# Finding similarities using Pearson Correlation Score

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## Introduction

In our previous article, we learned about Euclidean Distance Score and we have seen how we can use score to find similarities. In this article we are going to learn about a different mathematical formula which will also give us a score usually called correlation coefficient.

The correlation coefficient is about drawing a best fit straight line between two sets of data. If line pass by data points it means two sets are most similar, if data points are far from line means data sets are least similar.

## Implementation

We will use same music store data from our last article stored in file OnlineMusic.py :

`online_music = {    'Donald':{'Taylor Swift':3.5,'Rihanna':3.0,'Justin Bieber':4.0},    'Chandler':{'Taylor Swift':3,'Rihanna':3.5,'Justin Bieber':4.5},    'Ruby':{'Rihanna':5.0,'Justin Bieber':2.0,'Demi Lovato':3.5, 'MJ':3.0},    'Zoya':{'Taylor Swift': 3.0, 'Rihanna':2.0, 'Justin Bieber':4.0,'Demi Lovato':3.0},    'Sam': {'Rihanna':3.0, 'Justin Bieber':3.5, 'MJ':4.0},    'Robert': {'Rihanna':1.0,'Justin Bieber':2.5,'Demi Lovato':2.5}}`

Now we will try to draw best fit line between Donald and Chandler

As you can see we tried to draw a line which passes by as near as possible to Donald and Chandler. Suppose if Taylor and Rihanna comes little closer to line or on the line then we can say Donald and Chandler are most close in their music taste or the correlation coefficient is high. Now let’s see the code below:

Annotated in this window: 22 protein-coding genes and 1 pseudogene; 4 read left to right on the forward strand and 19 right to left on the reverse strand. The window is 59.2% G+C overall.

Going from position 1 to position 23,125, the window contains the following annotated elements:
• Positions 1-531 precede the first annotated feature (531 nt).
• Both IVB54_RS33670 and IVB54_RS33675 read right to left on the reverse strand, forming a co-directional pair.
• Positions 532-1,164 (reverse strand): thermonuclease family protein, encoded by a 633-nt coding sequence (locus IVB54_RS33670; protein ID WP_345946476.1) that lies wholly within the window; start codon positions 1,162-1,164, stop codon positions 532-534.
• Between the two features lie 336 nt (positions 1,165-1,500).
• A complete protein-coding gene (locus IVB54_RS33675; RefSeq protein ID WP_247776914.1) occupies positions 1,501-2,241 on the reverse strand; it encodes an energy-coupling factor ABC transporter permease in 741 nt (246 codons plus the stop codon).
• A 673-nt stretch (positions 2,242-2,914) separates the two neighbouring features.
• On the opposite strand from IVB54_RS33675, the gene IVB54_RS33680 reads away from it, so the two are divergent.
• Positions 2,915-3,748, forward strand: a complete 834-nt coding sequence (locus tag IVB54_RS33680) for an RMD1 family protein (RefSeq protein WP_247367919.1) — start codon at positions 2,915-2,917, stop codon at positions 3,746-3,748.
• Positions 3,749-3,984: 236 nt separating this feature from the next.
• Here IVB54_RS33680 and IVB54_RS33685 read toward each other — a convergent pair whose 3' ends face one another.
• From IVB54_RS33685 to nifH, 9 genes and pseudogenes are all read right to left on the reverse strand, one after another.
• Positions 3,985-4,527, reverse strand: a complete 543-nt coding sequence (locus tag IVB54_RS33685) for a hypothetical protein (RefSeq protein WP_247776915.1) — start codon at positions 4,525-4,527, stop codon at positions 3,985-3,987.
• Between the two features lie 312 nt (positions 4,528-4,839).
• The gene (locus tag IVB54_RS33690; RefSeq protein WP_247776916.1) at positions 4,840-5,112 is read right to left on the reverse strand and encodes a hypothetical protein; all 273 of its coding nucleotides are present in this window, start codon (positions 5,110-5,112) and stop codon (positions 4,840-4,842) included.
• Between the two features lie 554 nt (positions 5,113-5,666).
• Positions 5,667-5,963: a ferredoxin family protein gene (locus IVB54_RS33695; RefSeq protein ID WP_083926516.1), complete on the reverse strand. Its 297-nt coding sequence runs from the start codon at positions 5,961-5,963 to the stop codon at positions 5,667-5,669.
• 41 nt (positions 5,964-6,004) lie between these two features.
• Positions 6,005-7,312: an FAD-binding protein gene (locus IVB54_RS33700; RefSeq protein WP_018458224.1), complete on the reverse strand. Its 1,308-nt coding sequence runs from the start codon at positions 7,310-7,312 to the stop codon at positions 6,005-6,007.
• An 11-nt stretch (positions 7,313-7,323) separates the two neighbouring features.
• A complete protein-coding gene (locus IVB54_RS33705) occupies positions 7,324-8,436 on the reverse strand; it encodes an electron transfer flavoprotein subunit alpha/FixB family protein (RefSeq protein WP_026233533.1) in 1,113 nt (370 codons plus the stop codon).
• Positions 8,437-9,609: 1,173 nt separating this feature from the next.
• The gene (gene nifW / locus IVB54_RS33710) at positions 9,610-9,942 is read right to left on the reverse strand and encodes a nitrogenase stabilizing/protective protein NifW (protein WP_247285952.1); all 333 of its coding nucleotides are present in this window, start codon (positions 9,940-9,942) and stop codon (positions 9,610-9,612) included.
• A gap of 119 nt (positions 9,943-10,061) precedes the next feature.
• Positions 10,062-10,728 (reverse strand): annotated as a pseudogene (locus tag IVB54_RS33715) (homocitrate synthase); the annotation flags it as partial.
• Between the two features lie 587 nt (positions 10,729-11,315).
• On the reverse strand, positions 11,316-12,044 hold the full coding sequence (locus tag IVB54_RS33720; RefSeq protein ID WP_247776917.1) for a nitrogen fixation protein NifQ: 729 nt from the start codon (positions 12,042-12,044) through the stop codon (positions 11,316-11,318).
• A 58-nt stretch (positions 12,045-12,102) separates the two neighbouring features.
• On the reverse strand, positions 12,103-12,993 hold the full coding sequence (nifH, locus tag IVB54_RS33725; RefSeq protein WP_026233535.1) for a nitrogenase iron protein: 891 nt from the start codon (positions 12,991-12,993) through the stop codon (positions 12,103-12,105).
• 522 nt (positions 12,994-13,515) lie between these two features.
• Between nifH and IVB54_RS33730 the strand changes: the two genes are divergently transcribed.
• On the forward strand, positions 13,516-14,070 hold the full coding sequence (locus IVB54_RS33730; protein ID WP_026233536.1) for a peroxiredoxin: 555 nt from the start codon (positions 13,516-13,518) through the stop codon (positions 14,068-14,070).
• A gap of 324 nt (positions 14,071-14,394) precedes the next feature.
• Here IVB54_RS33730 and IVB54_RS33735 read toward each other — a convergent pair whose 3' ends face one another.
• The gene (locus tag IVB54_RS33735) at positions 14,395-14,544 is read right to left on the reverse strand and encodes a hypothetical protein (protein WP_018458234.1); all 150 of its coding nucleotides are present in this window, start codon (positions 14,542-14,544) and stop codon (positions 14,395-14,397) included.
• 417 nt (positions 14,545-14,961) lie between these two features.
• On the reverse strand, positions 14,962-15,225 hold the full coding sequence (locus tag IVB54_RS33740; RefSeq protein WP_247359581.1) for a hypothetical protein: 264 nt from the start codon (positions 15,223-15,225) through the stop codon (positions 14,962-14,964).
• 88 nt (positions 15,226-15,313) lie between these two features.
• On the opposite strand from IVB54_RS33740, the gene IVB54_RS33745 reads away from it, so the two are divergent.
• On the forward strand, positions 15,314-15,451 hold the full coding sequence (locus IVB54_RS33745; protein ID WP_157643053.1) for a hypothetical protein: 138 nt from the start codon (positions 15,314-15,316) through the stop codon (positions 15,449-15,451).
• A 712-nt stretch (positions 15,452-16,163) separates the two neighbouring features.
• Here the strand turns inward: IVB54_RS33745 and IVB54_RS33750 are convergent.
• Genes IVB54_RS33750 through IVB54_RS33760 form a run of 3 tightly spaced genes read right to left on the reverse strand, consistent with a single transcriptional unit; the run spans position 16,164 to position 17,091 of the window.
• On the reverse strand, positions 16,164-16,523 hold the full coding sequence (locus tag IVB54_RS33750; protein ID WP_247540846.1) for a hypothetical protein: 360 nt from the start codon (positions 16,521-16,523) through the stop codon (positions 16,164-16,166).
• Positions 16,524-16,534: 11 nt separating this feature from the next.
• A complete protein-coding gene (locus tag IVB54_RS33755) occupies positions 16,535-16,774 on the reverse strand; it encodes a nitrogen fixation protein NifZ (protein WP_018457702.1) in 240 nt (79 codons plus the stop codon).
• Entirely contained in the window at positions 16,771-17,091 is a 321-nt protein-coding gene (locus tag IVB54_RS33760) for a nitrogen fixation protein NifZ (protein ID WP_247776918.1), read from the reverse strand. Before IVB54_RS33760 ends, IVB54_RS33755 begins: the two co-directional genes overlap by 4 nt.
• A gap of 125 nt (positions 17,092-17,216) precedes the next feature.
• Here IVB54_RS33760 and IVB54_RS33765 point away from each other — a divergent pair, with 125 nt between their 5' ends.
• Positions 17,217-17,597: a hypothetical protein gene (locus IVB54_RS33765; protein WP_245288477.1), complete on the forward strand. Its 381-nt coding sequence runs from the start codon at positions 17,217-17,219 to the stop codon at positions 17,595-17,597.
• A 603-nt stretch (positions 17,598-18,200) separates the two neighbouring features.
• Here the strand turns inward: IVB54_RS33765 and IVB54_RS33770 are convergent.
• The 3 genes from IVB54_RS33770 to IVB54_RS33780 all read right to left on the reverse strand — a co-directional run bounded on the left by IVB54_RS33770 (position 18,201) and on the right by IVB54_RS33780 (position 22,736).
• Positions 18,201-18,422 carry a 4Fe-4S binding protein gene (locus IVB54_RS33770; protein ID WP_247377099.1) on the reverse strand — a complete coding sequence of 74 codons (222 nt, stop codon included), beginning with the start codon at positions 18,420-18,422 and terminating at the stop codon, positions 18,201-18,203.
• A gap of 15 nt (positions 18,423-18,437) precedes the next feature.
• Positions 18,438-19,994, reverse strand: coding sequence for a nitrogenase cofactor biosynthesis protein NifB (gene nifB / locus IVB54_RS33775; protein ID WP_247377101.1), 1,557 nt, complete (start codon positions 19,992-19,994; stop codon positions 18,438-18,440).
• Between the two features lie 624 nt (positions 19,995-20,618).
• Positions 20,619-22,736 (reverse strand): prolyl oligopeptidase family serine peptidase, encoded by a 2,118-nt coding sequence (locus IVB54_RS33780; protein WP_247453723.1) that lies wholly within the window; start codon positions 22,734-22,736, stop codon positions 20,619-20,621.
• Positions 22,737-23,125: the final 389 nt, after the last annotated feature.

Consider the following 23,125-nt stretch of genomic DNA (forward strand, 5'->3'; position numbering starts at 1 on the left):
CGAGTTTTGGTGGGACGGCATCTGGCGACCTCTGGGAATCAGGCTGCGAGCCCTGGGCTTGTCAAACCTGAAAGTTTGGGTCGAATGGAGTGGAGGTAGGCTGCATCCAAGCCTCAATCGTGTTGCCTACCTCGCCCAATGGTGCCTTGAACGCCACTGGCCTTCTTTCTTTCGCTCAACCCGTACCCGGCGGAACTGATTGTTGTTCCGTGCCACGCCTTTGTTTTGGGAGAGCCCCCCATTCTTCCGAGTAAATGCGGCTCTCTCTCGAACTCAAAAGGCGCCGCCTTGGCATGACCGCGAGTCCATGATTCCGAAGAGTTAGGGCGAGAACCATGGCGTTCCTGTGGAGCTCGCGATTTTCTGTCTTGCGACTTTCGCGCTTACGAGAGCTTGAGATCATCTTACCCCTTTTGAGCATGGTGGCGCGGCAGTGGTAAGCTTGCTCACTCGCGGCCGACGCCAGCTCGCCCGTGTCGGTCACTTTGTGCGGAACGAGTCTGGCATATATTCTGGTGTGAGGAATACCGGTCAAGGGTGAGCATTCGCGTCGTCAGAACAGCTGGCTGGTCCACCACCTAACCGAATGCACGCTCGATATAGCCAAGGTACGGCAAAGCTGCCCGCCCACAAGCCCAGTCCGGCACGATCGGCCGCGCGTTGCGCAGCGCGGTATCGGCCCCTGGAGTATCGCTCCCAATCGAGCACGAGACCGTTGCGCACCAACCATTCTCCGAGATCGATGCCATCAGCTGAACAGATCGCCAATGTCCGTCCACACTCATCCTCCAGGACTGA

`def pearson_correlation(music_data, person1, person2):    si = {}    for item in music_data[person1]:        if item in music_data[person2]:            si[item] = 1    n = len(si)    if n == 0:        return 0    #calculating sum    sum1 = sum([music_data[person1][it] for it in si])    sum2 = sum([music_data[person2][it] for it in si])    #calculating sum of squares    sumSq1 = sum([pow(music_data[person1][it], 2) for it in si])    sumSq2 = sum([pow(music_data[person2][it], 2) for it in si])    #calculate sum of products    sumPr = sum([music_data[person1][it] * music_data[person2][it] for it in si])    #calculate person score    num = sumPr - (sum1*sum2/n)    den = math.sqrt((sumSq1-pow(sum1, 2)/n)*(sumSq2 - pow(sum2, 2)/n))    if(den == 0):        return 0    r = num/den    return r`

The code is almost same to euclidean distance code just calculation part is different. Above we defined a function with parameters data and two people we have to find similarities between or we can say we have to find correlation coefficient the formula is given below:

If you observe in our code we used same formula to calculate coefficient, the correlation coefficient will be between -1 to 1. Let’s call above method and find coefficient of Donald and Chandler

`print("Correlation coefficient of Donald and Chandler is:", pearson_correlation(online_music, 'Donald', 'Chandler'))`

Output:

Correlation coefficient of Donald and Chandler is: 0.6546536707079778

To find top 3 similar people to Donald we have to write a function:

`def topMatches(music_data, person, n, similirity=pearson_correlation):    scores = [(similirity(music_data, person, other), other) for other in music_data.keys() if other != person]    scores.sort()    scores.reverse()    return scores[0:n]`

Now let’s call this function

`print(topMatches(online_music,'Donald', n=3))`

Output:
[(1.0, 'Zoya'), (1.0, 'Sam'), (1.0, 'Robert')]

## Conclusion

We can see top high scores above, Zoya, Sam and Robert all have score 1 means these three are on best fit line. One benefit is using Pearson's formula is we can find which item is at which side of Pearson line like in above diagram we can see Taylor is above line and Rihanna is below line which gives us insights to analyze the data.

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 Nikhil Joshi Ceo & Founder at Dotnetlovers Atricles: 135 Questions: 12 Given Best Solutions: 12 *